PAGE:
KATHY OLIVER

Kathy Oliver is the IBTA’s founding Co-Director and its Chair. She lives in Tadworth, Surrey (near London), United Kingdom.

Kathy is involved in advocating for equitable access to new brain tumour therapies; encouraging the establishment of brain tumour patient and caregiver support groups in countries where they don’t yet exist; and raising awareness of the challenges associated with this devastating disease.

She served as one of two patient advocates representing Rare Diseases Europe (EURORDIS) on the European Commission’s Expert Group on Cancer Control and is on the steering committee of Rare Cancers Europe (RCE).  She is Vice-Chair of the European CanCer Organisation Patient Advisory Committee (ECCO PAC) and participated in the British Neuro-Oncology Society’s National Guidelines Group for Rare Brain and CNS Tumours and on the Rare Disease UK Working Group on Patient Care and Information.

Kathy has been involved as a patient representative on the advisory board for the SISAQOL initiative since 2016.  She is also a member of the Guidelines and Reported Outcomes Committee of the US Society for Neuro-Oncology (SNO). Kathy is a founder member and former Director of Cancer52, the UK umbrella for nearly 100 rare cancer organisations, and she is a member of the NCRI (UK) Brain Tumour Clinical Studies Group sub group on Palliative and Supportive Care. Kathy is also the consumer representative for the Cochrane Neuro-Oncology Group (UK), on the advisory board for GLIOTRAIN (a European Commission/Marie Skłodowska-Curie action initiative); is on the steering committee of EURACAN (the European Reference Network for Rare Adult Solid Tumours) and is the patient advocacy representative on the Council of the British Neuro-Oncology Society (BNOS).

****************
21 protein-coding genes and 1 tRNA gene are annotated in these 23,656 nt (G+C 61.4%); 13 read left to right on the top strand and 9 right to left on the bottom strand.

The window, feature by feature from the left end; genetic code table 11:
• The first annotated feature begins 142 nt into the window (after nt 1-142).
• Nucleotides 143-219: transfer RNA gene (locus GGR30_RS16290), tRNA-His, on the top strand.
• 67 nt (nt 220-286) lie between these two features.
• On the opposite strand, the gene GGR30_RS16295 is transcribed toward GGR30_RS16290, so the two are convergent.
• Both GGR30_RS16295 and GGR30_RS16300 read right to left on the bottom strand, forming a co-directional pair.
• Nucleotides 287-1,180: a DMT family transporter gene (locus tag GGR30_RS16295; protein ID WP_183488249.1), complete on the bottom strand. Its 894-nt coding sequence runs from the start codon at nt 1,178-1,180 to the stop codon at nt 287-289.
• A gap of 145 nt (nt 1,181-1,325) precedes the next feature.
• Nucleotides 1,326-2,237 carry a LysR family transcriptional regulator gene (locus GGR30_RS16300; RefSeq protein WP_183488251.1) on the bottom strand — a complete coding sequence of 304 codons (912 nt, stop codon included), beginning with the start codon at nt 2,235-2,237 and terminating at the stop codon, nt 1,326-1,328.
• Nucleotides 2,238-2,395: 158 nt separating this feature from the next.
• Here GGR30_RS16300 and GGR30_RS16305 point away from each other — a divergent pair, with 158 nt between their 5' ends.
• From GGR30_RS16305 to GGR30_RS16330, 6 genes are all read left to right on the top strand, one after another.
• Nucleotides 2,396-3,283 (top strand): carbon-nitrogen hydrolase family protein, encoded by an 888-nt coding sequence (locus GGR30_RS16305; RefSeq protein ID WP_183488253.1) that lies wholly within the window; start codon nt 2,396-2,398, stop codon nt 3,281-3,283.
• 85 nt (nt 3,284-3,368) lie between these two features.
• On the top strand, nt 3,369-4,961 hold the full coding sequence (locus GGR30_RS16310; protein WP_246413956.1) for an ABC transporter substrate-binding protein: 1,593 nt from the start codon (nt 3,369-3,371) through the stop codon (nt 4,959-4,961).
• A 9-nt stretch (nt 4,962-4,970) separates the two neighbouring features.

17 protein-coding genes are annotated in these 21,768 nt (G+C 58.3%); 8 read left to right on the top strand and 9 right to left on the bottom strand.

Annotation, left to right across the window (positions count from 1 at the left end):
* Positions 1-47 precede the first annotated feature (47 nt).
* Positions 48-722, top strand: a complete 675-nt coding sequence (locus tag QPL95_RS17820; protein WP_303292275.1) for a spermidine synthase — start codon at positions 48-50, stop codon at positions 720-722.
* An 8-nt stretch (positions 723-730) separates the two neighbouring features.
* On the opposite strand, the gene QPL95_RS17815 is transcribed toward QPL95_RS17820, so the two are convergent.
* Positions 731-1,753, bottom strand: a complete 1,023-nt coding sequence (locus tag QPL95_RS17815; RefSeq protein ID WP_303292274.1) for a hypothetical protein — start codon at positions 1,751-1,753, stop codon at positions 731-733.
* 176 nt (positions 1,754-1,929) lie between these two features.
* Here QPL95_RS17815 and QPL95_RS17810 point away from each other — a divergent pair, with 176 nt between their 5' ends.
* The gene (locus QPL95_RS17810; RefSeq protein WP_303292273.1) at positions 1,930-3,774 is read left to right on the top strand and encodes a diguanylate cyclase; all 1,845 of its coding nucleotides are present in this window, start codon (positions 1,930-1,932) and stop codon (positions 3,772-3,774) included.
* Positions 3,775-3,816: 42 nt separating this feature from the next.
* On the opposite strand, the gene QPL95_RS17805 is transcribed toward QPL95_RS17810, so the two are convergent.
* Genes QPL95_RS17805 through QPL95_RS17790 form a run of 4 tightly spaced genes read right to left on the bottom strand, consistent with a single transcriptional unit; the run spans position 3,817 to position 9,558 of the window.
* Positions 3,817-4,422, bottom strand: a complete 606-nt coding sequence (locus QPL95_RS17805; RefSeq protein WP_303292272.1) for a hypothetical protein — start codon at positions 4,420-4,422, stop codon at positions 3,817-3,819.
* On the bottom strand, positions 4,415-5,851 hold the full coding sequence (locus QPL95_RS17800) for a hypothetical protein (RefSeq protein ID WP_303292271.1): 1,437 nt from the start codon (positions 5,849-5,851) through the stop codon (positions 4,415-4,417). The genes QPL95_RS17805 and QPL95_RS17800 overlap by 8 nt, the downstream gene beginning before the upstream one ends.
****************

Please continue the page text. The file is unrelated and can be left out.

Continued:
Kathy is a co-author of a number of journal articles as well as the European Cancer Patients Bill of Rights.  She sits on the Steering Committee of All.Can international which engages policymakers on the need to improve the efficiency and optimisation of cancer treatment, care and support, focusing on better outcomes for patients. Kathy also serves on the patient advocacy advisory boards of a number of pharmaceutical companies.

An ex-freelance journalist, Kathy edits the IBTA’s annual magazine, Brain Tumour, of which approximately 14,000 copies are printed each year and distributed for free to recipients in 112 countries and at national and international neuro-oncology and cancer conferences.

Kathy and her husband Gordon’s son, Colin, was diagnosed with a brain tumour in 2004 at age 24 and passed away, at age 32, in August 2011.  She cites her son’s “incredible courage, determination and fortitude” as the driving force and inspiration behind her involvement in the international brain tumour and rare cancer community.